On Friday, my smartphone informed me that since I’m in the foreign country of Canada, roaming charges will apply. 

This flag outside my room was at least fifty feet wide
Susanna Kearsley gave an interesting workshop on weaving together a twin-stranded storyline, which I certainly do in my War of the Worlds mashup (a single strand sample is here), and my historical fantasy Virgin Unknown (sample here). 

Often, at science fiction conventions or writers’ conferences, speakers will refer to scenes from movies to illustrate their points.  This has to do with many people in the audience seeing the same movies, and even if we’ve read the same book, we might visualize the scenes differently.  Even with The Lord of the Rings, people will refer to the movies, not the books, to make a point. 

Susanna Kearsley mentioned The Words, starring Dennis Quaid—a movie I haven’t seen—to illustrate the twin-stranded story.  After she was done speaking, I mentioned In Good Company, where every scene is a contrast between an older man played by Quaid and a younger man played by Topher Grace.  She stated that Dennis Quaid must like that sort of story, since he was also in Dreamscape.  I recognized that one, saying it was the first PG-13 movie. 

The evening dinner had the theme of the roaring 20s, and although I did not dress for it, these ladies certainly did: 
They have their steampunk, clockpunk, and dieselpunk blog here.  

Monday, October 22, 2012

Surrey Day 0—Highway Patrol and Argo

I’ve driven to the Surrey Writers’ Conference before, but I’ve never seen so many people pulled over by the highway patrol.  No less than three vehicles were stopped, I assume for speeding.  This included one middle-aged jerk—balding, driving a red convertible—who tailgated a number of us on the freeway until we switched to a slower lane to let him pass.  Compensating for much?  I saw a motorcycle cop pull him over. 

photo by pdxjeff

So I arrived early for the conference and took in a movie.  I don’t have time to review Argo, so I’ll just say that Ben Affleck has somehow become a master director. 

Thursday, October 18, 2012

Book Purge

I decided to sell a lot of books that I either will never read or have no motive to read again. 

The picture above has innocuous titles on top, since I don’t want to offend anyone.  But that was just the start.  In addition to the books in the pictures, I took two grocery bags full of books to a used book store.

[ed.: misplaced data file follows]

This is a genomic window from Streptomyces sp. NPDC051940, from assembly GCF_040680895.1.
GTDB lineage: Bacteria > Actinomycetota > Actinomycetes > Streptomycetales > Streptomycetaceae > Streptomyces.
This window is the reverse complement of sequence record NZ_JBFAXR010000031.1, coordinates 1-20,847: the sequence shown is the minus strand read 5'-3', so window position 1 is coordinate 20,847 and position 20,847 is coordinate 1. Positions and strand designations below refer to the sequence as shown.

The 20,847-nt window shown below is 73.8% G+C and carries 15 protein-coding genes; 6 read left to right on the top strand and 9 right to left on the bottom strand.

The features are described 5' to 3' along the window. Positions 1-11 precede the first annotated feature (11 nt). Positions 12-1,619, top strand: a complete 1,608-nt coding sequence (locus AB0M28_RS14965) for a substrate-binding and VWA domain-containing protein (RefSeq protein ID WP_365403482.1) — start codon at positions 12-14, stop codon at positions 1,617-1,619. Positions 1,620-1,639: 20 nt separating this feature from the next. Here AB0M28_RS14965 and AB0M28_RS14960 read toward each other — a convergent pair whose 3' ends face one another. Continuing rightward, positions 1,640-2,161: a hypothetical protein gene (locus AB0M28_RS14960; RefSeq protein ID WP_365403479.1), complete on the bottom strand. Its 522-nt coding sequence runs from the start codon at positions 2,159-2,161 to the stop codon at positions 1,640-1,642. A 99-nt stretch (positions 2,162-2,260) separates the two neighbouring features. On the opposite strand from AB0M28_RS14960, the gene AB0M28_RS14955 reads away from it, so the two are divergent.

Partly, this was to reduce clutter and organize my place.  But it’s also partly due to the notion that e-books are the future, and I should try to mainly buy books in that form for my Kindle, which will take a lot less space.  In a previous entry, I discussed how some professionals in the field think the mass-market paperback will go away.  So, as some old science fiction and fantasy titles become available in that format, I should sell the paper versions and order the digital versions. 

This is hard, since I think of the paper form as “real” books.  I’ve said that to people at work who use e-readers, and they agree with me.  And anecdotal evidence suggests most teens want paper books, not e-books.  It will be a younger generation, who are toddlers right now, who will think of the digital format as normal.  

Tuesday, October 16, 2012

Face Off

If you’re not watching the TV show Face Off, I strongly recommend it.  It’s a reality show where special effects makeup artists compete.  Here’s a clip from last season. 

I say Tara was the real genius last season. 

You can learn things for your own art—writing—by watching other peoples’ creative processes.  Face Off is on Tuesday nights on the SyFy channel at 9:00 pm, so I urge you to take a look.  

Saturday, October 13, 2012

War of the Worlds -- Two Drafts

I’m going to show an earlier and a later draft of a new chapter for my reimagining of The War of the Worlds .  Something has smashed into the house Ashley has fled to.  Try not to laugh at the early draft: